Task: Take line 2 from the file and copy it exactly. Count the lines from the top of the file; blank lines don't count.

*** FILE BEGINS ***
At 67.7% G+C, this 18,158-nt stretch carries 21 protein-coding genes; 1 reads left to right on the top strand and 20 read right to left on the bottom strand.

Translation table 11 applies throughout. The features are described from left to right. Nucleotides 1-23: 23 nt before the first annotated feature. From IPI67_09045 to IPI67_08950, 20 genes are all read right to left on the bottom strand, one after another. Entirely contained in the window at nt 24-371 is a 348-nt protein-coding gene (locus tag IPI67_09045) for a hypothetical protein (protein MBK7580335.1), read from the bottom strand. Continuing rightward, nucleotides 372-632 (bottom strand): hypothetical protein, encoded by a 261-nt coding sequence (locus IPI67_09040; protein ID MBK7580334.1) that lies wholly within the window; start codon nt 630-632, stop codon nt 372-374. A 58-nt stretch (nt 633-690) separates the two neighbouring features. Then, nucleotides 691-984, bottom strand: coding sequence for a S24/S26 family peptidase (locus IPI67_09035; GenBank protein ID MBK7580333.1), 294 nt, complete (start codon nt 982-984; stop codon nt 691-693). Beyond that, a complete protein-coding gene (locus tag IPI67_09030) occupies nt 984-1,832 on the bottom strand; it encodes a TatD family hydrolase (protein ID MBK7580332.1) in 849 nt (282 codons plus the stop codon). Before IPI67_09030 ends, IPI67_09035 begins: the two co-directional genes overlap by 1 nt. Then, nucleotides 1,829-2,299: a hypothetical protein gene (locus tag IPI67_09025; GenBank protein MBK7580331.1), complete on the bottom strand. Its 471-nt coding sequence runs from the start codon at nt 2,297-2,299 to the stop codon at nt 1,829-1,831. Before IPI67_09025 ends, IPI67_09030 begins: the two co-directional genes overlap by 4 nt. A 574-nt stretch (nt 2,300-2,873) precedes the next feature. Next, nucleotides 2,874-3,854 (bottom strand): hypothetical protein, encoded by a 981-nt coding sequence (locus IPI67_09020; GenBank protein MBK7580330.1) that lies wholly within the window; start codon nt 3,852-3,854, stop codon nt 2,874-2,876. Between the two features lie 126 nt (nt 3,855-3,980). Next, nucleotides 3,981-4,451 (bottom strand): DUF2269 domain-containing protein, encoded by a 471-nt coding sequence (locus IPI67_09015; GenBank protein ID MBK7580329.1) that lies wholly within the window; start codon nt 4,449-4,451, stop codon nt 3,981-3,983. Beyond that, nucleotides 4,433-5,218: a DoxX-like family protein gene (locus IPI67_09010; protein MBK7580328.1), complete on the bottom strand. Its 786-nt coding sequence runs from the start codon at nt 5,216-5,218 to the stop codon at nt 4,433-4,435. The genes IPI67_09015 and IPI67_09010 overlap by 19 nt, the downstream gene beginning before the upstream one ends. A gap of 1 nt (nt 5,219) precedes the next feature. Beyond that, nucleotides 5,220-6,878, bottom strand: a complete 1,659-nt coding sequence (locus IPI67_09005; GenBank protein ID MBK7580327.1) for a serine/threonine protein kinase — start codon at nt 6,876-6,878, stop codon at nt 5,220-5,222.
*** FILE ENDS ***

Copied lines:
Translation table 11 applies throughout. The features are described from left to right. Nucleotides 1-23: 23 nt before the first annotated feature. From IPI67_09045 to IPI67_08950, 20 genes are all read right to left on the bottom strand, one after another. Entirely contained in the window at nt 24-371 is a 348-nt protein-coding gene (locus tag IPI67_09045) for a hypothetical protein (protein MBK7580335.1), read from the bottom strand. Continuing rightward, nucleotides 372-632 (bottom strand): hypothetical protein, encoded by a 261-nt coding sequence (locus IPI67_09040; protein ID MBK7580334.1) that lies wholly within the window; start codon nt 630-632, stop codon nt 372-374. A 58-nt stretch (nt 633-690) separates the two neighbouring features. Then, nucleotides 691-984, bottom strand: coding sequence for a S24/S26 family peptidase (locus IPI67_09035; GenBank protein ID MBK7580333.1), 294 nt, complete (start codon nt 982-984; stop codon nt 691-693). Beyond that, a complete protein-coding gene (locus tag IPI67_09030) occupies nt 984-1,832 on the bottom strand; it encodes a TatD family hydrolase (protein ID MBK7580332.1) in 849 nt (282 codons plus the stop codon). Before IPI67_09030 ends, IPI67_09035 begins: the two co-directional genes overlap by 1 nt. Then, nucleotides 1,829-2,299: a hypothetical protein gene (locus tag IPI67_09025; GenBank protein MBK7580331.1), complete on the bottom strand. Its 471-nt coding sequence runs from the start codon at nt 2,297-2,299 to the stop codon at nt 1,829-1,831. Before IPI67_09025 ends, IPI67_09030 begins: the two co-directional genes overlap by 4 nt. A 574-nt stretch (nt 2,300-2,873) precedes the next feature. Next, nucleotides 2,874-3,854 (bottom strand): hypothetical protein, encoded by a 981-nt coding sequence (locus IPI67_09020; GenBank protein MBK7580330.1) that lies wholly within the window; start codon nt 3,852-3,854, stop codon nt 2,874-2,876. Between the two features lie 126 nt (nt 3,855-3,980). Next, nucleotides 3,981-4,451 (bottom strand): DUF2269 domain-containing protein, encoded by a 471-nt coding sequence (locus IPI67_09015; GenBank protein ID MBK7580329.1) that lies wholly within the window; start codon nt 4,449-4,451, stop codon nt 3,981-3,983. Beyond that, nucleotides 4,433-5,218: a DoxX-like family protein gene (locus IPI67_09010; protein MBK7580328.1), complete on the bottom strand. Its 786-nt coding sequence runs from the start codon at nt 5,216-5,218 to the stop codon at nt 4,433-4,435. The genes IPI67_09015 and IPI67_09010 overlap by 19 nt, the downstream gene beginning before the upstream one ends. A gap of 1 nt (nt 5,219) precedes the next feature. Beyond that, nucleotides 5,220-6,878, bottom strand: a complete 1,659-nt coding sequence (locus IPI67_09005; GenBank protein ID MBK7580327.1) for a serine/threonine protein kinase — start codon at nt 6,876-6,878, stop codon at nt 5,220-5,222.